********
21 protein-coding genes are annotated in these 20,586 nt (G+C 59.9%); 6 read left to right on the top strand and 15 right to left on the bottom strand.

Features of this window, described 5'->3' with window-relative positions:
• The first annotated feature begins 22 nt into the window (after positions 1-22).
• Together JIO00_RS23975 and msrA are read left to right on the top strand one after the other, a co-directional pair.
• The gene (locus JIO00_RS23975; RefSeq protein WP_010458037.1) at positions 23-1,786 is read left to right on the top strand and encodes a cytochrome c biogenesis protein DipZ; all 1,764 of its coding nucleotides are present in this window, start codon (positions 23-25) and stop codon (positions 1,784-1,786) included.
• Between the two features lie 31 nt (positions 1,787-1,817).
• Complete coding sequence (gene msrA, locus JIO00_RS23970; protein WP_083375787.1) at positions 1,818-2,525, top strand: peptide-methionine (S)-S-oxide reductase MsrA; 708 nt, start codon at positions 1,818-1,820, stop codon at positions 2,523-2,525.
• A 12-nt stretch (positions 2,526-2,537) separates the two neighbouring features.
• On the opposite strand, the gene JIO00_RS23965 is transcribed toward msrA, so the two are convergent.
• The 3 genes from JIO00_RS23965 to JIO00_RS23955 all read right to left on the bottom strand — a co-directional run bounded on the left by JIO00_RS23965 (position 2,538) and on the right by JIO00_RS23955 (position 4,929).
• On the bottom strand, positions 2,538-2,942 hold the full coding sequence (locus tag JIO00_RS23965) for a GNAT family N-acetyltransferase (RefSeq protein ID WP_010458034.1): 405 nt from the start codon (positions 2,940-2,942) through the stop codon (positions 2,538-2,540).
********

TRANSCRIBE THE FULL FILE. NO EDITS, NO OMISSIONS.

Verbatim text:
21 protein-coding genes are annotated in these 20,586 nt (G+C 59.9%); 6 read left to right on the top strand and 15 right to left on the bottom strand.

Features of this window, described 5'->3' with window-relative positions:
• The first annotated feature begins 22 nt into the window (after positions 1-22).
• Together JIO00_RS23975 and msrA are read left to right on the top strand one after the other, a co-directional pair.
• The gene (locus JIO00_RS23975; RefSeq protein WP_010458037.1) at positions 23-1,786 is read left to right on the top strand and encodes a cytochrome c biogenesis protein DipZ; all 1,764 of its coding nucleotides are present in this window, start codon (positions 23-25) and stop codon (positions 1,784-1,786) included.
• Between the two features lie 31 nt (positions 1,787-1,817).
• Complete coding sequence (gene msrA, locus JIO00_RS23970; protein WP_083375787.1) at positions 1,818-2,525, top strand: peptide-methionine (S)-S-oxide reductase MsrA; 708 nt, start codon at positions 1,818-1,820, stop codon at positions 2,523-2,525.
• A 12-nt stretch (positions 2,526-2,537) separates the two neighbouring features.
• On the opposite strand, the gene JIO00_RS23965 is transcribed toward msrA, so the two are convergent.
• The 3 genes from JIO00_RS23965 to JIO00_RS23955 all read right to left on the bottom strand — a co-directional run bounded on the left by JIO00_RS23965 (position 2,538) and on the right by JIO00_RS23955 (position 4,929).
• On the bottom strand, positions 2,538-2,942 hold the full coding sequence (locus tag JIO00_RS23965) for a GNAT family N-acetyltransferase (RefSeq protein ID WP_010458034.1): 405 nt from the start codon (positions 2,940-2,942) through the stop codon (positions 2,538-2,540).